Skip to main content

Victory! Second Circuit Affirms Dismissal of Latest Threat to Section 230

DEEPLINKS BLOG
April 8, 2019

Victory! Second Circuit Affirms Dismissal of Latest Threat to Section 230

In a victory for online freedom of expression, the Second Circuit has affirmed the dismissal of a dangerous lawsuit that would threaten to undercut what makes the Internet an essential tool for modern life. EFF filed an amicus brief in the case, Herrick v. Grindr, last fall, urging the court to do the right thing. We’re happy to report that the court heeded our warning.

The plaintiff in the case, Matthew Herrick, alleged that he has been mercilessly harassed online by an ex-boyfriend, who appears to have created a series of fake profiles of Herrick on the gay-dating app Grindr. Herrick said that more than 1000 men have arrived at his home and his work, thinking that they were invited for sex. In his lawsuit, Herrick asked that Grindr be held responsible for the fake profiles and the damage caused by his ex-boyfriend. While what happened to Herrick is despicable, it’s the perpetrator that should be held responsible, not the online space where the harassment happened. If it were successful, Herrick v. Grindr would have threatened free speech and innovation online.

A provision of the Communication Decency Act called Section 230—short for 47 U.S.C. § 230—protects intermediaries like ISPs, social media sites, and dating sites like Grindr from liability for what their users say or do. This is not for the platforms’ sake: it’s for the users. When Congress passed Section 230, it recognized that if our legal system failed to robustly protect intermediaries, it would fail to protect free speech online.

Intermediary platforms are the essential architecture of today’s Internet. They are the primary way that the majority of people engage with one another online. Platforms from giants like Facebook and Twitter to small community forums and local news sites allow users to connect with family and friends all over the world—all without learning to code or expending significant financial resources. Weakening the legal protections for online intermediaries in Section 230 would cause platforms to ramp up their moderation practices, silencing innocent people in the process. Protecting intermediaries protects users.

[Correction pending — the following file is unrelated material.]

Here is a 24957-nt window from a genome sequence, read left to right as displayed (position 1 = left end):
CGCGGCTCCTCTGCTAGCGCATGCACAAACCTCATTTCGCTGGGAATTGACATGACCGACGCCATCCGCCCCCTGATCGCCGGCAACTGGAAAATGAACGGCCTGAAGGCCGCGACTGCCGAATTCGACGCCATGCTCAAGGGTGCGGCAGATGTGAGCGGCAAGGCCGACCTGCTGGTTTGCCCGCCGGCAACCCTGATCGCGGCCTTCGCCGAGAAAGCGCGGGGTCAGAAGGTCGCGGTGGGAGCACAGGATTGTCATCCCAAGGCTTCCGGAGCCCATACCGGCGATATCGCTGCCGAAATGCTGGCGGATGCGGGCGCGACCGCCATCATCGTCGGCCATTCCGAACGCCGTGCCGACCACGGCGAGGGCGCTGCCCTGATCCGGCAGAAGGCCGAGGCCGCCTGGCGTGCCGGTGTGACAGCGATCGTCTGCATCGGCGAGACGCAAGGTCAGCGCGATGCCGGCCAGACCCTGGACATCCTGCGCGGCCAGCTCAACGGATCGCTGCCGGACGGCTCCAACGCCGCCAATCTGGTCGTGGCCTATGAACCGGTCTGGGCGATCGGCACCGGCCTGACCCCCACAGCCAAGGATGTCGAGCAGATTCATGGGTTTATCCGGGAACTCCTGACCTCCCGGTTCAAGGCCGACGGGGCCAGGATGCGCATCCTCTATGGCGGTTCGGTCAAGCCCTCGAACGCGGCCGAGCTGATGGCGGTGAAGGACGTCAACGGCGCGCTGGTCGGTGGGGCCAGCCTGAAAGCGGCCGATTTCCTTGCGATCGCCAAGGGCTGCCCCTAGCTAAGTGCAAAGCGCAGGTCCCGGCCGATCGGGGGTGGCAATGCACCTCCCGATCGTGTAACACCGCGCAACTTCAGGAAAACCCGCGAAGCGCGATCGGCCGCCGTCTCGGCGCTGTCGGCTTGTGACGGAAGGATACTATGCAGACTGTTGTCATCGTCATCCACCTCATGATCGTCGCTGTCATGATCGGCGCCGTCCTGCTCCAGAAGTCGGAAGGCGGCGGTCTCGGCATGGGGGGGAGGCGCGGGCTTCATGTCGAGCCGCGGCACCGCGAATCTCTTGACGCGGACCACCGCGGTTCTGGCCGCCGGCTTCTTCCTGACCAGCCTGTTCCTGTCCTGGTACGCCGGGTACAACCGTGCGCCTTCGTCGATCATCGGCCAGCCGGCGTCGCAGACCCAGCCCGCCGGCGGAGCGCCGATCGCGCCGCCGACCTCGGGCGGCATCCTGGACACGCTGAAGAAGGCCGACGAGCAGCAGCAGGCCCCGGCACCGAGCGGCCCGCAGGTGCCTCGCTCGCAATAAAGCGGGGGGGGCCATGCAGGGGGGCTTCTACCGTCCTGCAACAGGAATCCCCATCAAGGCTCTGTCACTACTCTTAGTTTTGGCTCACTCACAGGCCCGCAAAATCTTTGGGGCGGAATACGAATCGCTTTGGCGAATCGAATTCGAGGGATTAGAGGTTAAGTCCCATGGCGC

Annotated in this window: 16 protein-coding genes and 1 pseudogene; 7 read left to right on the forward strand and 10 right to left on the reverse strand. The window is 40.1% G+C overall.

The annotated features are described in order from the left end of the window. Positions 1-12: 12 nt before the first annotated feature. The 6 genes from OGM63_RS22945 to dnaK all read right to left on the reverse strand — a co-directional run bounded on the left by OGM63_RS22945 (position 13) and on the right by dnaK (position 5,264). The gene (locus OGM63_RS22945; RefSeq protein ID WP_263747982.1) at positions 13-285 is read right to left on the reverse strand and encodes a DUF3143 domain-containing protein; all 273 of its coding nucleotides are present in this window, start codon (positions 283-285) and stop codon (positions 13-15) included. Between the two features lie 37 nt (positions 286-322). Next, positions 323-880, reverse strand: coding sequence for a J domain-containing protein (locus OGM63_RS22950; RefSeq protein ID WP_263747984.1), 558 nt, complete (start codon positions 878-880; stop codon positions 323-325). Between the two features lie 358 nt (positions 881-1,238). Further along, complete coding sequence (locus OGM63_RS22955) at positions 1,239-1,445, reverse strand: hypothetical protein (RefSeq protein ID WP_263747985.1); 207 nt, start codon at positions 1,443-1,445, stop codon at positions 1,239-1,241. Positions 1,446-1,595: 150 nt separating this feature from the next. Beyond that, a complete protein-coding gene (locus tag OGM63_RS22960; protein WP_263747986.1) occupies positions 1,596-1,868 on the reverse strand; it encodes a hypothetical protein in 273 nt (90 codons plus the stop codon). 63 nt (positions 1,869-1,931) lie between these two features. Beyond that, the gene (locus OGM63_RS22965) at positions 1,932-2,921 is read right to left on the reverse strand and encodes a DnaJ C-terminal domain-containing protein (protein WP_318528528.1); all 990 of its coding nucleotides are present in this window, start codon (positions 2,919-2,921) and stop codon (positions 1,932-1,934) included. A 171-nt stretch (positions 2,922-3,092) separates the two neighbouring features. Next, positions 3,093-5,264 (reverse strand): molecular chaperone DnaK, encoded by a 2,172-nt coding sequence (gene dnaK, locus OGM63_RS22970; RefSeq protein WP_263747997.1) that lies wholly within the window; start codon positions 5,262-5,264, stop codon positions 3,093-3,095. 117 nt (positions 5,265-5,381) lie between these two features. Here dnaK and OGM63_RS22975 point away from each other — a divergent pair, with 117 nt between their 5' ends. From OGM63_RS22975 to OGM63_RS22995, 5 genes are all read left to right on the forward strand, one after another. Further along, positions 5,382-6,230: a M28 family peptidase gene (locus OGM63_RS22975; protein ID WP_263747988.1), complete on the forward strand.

Luckily, the Second Circuit recognized the importance of protecting intermediaries. The court shut down the plaintiff’s attempt to get around Section 230’s protections by claiming that his claims were based on how Grindr designed and operated the app, not on content posted by the ex-boyfriend. The court recognized that the plaintiff’s claims about Grindr being “dangerous and defective” stemmed from information created by the ex-boyfriend, and that this case was precisely the sort of case that Congress sought to protect against when enacting Section 230 back in 1996. According to the court, “Plaintiff’s attempt to artfully plead his case in order to separate the Defendant from the protections of the CDA is a losing proposition.”

We’re happy to see the court reject this blatant attempt to work around Section 230, particularly as more and more civil litigants attempt to plead around the statute’s protections. It’s more important than ever that courts uphold the protections afforded by Section 230. Section 230 encourages intermediaries to host a vast array of content, without having to worry about the devastating litigation costs they would incur if they could be sued for what their users say online. Without Section 230, intermediaries would likely limit who could use their service and censor more speech than ever before. Smaller platforms that lack the resources to take those steps and the wherewithal to defend themselves in court would be unable to compete with big incumbents, meaning users would have fewer tools to communicate online.

Section 230 does not mean that victims of online harassment have nowhere to turn. Most jurisdictions have laws against abusive speech. Law enforcement needs to get smarter about online harassment so it can protect people in danger, while courts should become comfortable with legal remedies against online perpetrators. We’re glad that the Second Circuit recognized that holding platforms responsible is not the answer. 

Back to top

JavaScript license information